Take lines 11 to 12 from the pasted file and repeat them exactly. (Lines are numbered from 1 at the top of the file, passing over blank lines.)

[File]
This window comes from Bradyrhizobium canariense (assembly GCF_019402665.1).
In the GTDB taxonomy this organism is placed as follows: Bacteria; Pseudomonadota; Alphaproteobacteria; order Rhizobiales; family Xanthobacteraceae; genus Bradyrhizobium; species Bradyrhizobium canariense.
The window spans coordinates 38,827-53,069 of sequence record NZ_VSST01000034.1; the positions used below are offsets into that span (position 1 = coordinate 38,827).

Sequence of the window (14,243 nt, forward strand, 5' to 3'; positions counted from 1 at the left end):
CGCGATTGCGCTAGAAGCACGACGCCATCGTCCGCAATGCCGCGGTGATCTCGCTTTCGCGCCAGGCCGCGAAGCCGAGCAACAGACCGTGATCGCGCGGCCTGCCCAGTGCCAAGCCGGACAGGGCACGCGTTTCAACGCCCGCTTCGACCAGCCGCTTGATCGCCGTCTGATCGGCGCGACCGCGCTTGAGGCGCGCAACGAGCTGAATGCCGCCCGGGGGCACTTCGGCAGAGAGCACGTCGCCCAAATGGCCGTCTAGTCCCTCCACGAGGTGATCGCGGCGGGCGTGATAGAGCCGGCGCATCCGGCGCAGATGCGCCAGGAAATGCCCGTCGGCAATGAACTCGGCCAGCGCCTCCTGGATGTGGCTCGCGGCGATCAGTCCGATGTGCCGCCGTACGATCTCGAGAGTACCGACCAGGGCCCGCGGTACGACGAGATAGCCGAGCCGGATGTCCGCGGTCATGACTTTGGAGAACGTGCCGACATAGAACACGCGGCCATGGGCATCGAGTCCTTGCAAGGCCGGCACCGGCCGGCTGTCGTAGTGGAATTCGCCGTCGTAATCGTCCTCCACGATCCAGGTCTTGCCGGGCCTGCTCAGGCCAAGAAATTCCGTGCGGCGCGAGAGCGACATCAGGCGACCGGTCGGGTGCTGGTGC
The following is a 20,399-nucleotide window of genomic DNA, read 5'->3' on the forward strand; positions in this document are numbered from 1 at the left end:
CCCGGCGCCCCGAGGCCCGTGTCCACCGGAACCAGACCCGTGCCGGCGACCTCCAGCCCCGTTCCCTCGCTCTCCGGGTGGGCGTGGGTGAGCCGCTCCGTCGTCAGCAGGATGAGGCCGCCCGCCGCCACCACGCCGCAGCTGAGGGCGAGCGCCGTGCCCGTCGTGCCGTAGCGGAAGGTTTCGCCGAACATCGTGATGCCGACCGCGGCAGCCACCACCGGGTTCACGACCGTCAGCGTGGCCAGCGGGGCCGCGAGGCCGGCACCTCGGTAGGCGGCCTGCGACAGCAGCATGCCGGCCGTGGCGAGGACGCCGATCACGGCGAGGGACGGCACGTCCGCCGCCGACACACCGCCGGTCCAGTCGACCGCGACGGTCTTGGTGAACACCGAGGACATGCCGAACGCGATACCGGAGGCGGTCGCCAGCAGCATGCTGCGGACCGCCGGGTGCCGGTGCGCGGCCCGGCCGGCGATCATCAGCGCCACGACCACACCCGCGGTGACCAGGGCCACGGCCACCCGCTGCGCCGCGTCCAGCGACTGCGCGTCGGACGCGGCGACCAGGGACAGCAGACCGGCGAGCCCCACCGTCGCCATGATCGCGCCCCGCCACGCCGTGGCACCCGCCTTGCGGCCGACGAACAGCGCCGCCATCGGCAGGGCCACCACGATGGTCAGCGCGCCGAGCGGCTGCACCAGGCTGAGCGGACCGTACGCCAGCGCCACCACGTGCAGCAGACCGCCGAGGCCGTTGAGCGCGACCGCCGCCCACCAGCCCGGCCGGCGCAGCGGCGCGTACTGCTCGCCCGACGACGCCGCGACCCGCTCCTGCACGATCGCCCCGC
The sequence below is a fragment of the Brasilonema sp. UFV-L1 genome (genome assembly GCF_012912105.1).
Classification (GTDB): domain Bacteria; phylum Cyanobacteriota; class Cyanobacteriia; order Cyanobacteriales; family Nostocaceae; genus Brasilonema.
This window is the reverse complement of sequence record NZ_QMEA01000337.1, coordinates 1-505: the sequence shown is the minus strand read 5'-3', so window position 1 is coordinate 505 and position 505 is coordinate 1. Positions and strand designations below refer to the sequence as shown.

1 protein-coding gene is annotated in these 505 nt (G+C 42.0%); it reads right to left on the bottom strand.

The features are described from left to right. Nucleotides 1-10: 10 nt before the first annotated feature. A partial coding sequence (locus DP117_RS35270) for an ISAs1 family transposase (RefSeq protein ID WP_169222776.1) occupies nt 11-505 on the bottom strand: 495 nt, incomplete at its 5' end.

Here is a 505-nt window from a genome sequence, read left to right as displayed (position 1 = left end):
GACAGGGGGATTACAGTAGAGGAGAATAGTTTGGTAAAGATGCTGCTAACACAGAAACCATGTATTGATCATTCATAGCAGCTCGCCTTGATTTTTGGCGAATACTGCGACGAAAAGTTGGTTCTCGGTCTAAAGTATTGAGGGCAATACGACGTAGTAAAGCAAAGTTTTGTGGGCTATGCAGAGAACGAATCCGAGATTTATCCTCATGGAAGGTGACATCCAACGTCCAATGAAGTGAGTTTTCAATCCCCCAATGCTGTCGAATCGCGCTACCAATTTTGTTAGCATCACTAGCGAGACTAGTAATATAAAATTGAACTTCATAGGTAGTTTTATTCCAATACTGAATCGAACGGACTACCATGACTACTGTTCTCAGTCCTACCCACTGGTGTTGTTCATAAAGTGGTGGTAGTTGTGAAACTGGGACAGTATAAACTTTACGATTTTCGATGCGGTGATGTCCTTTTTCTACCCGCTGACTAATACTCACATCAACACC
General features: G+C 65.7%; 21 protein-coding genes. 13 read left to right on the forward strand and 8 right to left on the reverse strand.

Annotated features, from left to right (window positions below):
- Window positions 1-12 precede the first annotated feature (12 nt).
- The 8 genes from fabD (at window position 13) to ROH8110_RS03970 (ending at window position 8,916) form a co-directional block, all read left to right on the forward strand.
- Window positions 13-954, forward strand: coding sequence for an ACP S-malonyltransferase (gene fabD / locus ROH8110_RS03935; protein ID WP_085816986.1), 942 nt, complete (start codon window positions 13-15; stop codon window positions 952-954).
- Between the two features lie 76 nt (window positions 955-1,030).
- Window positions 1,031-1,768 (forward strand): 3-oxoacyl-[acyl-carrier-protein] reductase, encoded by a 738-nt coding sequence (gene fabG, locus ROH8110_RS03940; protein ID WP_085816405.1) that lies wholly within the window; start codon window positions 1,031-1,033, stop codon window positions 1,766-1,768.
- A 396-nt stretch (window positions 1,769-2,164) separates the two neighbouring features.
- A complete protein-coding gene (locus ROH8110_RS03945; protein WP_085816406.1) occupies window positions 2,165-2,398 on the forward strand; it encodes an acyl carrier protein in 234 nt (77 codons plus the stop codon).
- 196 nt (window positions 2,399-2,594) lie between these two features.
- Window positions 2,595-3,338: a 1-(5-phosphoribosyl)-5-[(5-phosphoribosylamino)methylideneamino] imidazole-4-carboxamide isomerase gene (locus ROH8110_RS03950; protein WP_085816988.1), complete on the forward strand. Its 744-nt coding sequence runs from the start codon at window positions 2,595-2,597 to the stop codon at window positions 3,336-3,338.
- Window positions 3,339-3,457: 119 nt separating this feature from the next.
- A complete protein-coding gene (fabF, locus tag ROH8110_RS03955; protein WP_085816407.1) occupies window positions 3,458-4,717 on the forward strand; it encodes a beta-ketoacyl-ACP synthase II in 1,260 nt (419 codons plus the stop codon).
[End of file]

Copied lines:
1 protein-coding gene is annotated in these 505 nt (G+C 42.0%); it reads right to left on the bottom strand.

The features are described from left to right. Nucleotides 1-10: 10 nt before the first annotated feature. A partial coding sequence (locus DP117_RS35270) for an ISAs1 family transposase (RefSeq protein ID WP_169222776.1) occupies nt 11-505 on the bottom strand: 495 nt, incomplete at its 5' end.